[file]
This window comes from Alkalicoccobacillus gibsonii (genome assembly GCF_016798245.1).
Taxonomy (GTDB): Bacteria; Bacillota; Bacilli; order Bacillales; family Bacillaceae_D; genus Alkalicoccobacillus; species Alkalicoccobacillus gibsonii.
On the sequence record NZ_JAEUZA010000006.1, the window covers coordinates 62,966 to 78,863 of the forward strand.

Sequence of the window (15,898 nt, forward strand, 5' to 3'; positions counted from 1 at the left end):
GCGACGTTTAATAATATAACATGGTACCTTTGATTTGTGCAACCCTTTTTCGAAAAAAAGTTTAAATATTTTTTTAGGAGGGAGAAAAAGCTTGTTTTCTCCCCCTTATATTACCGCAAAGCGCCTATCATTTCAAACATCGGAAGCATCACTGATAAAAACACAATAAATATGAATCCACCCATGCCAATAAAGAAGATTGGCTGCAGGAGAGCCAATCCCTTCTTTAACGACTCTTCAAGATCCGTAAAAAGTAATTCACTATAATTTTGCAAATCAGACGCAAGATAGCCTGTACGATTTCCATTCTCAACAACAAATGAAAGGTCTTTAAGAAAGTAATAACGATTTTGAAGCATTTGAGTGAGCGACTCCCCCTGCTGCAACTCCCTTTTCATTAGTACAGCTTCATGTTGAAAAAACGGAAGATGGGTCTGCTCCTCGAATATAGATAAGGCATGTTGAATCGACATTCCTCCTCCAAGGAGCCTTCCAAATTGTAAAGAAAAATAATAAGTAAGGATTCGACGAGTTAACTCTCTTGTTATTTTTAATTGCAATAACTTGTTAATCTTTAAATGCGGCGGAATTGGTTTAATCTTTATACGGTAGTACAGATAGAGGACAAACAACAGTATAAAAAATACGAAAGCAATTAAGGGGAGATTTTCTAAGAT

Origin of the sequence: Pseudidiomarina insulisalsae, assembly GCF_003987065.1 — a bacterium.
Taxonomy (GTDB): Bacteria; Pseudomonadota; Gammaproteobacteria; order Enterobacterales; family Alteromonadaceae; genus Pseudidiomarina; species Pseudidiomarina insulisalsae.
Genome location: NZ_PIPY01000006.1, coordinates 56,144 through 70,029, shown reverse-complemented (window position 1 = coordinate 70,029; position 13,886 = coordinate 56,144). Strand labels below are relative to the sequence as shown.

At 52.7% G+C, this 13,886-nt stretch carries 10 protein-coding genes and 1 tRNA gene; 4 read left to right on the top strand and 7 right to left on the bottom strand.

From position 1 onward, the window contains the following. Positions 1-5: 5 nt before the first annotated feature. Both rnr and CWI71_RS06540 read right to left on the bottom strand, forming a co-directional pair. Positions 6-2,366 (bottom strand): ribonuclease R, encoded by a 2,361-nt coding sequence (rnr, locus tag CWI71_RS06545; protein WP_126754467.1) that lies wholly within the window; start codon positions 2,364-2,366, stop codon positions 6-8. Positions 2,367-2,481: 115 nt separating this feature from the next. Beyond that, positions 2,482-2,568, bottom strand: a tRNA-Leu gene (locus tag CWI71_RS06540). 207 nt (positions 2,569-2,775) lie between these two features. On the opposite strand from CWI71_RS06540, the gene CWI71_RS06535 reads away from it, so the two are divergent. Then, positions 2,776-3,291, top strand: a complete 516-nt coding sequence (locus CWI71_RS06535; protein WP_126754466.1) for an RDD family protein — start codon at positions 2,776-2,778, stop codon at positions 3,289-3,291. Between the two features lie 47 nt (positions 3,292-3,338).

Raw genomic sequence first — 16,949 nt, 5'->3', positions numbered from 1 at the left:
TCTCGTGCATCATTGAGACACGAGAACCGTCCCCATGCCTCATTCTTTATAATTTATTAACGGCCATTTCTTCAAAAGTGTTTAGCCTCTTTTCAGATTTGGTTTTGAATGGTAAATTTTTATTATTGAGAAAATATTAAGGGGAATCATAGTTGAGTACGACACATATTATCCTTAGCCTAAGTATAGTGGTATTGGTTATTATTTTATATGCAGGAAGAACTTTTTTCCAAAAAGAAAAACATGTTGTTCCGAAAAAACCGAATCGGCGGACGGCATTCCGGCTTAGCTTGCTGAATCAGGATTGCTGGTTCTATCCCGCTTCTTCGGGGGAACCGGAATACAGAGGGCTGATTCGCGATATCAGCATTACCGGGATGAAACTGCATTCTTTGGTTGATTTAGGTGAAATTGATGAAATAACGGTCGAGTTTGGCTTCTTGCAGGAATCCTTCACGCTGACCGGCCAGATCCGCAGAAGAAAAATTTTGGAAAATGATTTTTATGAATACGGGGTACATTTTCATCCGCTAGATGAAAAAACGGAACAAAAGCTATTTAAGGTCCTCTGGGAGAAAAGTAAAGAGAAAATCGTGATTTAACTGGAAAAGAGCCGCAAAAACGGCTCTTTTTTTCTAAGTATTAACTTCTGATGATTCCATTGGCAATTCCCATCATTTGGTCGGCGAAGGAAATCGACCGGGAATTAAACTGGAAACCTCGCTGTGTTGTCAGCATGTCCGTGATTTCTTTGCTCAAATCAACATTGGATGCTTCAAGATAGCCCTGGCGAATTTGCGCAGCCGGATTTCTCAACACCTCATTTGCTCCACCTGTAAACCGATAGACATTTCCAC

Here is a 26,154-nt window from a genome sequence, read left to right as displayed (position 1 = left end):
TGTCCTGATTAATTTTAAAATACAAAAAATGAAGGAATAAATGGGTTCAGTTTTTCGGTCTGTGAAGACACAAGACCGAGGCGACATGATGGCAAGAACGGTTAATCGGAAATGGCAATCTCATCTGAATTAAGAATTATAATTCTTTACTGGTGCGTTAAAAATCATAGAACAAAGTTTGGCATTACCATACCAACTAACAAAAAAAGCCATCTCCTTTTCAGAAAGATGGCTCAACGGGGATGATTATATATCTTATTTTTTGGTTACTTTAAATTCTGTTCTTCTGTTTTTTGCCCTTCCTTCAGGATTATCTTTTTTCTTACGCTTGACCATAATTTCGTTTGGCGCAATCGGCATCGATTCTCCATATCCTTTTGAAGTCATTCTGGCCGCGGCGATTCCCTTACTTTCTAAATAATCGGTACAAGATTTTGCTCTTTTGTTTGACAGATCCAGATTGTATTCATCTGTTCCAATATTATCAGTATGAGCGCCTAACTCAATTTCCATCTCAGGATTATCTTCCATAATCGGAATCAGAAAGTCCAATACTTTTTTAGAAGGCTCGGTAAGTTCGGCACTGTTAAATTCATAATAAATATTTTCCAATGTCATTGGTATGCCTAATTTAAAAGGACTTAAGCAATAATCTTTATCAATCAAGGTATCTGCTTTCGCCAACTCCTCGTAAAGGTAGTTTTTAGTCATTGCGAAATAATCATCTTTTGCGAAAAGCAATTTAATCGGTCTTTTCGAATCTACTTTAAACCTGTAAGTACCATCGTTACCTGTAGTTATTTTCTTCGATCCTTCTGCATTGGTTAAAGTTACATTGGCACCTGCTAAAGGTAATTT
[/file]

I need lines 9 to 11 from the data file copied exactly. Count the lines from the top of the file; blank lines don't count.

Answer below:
At 52.7% G+C, this 13,886-nt stretch carries 10 protein-coding genes and 1 tRNA gene; 4 read left to right on the top strand and 7 right to left on the bottom strand.

From position 1 onward, the window contains the following. Positions 1-5: 5 nt before the first annotated feature. Both rnr and CWI71_RS06540 read right to left on the bottom strand, forming a co-directional pair. Positions 6-2,366 (bottom strand): ribonuclease R, encoded by a 2,361-nt coding sequence (rnr, locus tag CWI71_RS06545; protein WP_126754467.1) that lies wholly within the window; start codon positions 2,364-2,366, stop codon positions 6-8. Positions 2,367-2,481: 115 nt separating this feature from the next. Beyond that, positions 2,482-2,568, bottom strand: a tRNA-Leu gene (locus tag CWI71_RS06540). 207 nt (positions 2,569-2,775) lie between these two features. On the opposite strand from CWI71_RS06540, the gene CWI71_RS06535 reads away from it, so the two are divergent. Then, positions 2,776-3,291, top strand: a complete 516-nt coding sequence (locus CWI71_RS06535; protein WP_126754466.1) for an RDD family protein — start codon at positions 2,776-2,778, stop codon at positions 3,289-3,291. Between the two features lie 47 nt (positions 3,292-3,338).

Raw genomic sequence first — 16,949 nt, 5'->3', positions numbered from 1 at the left: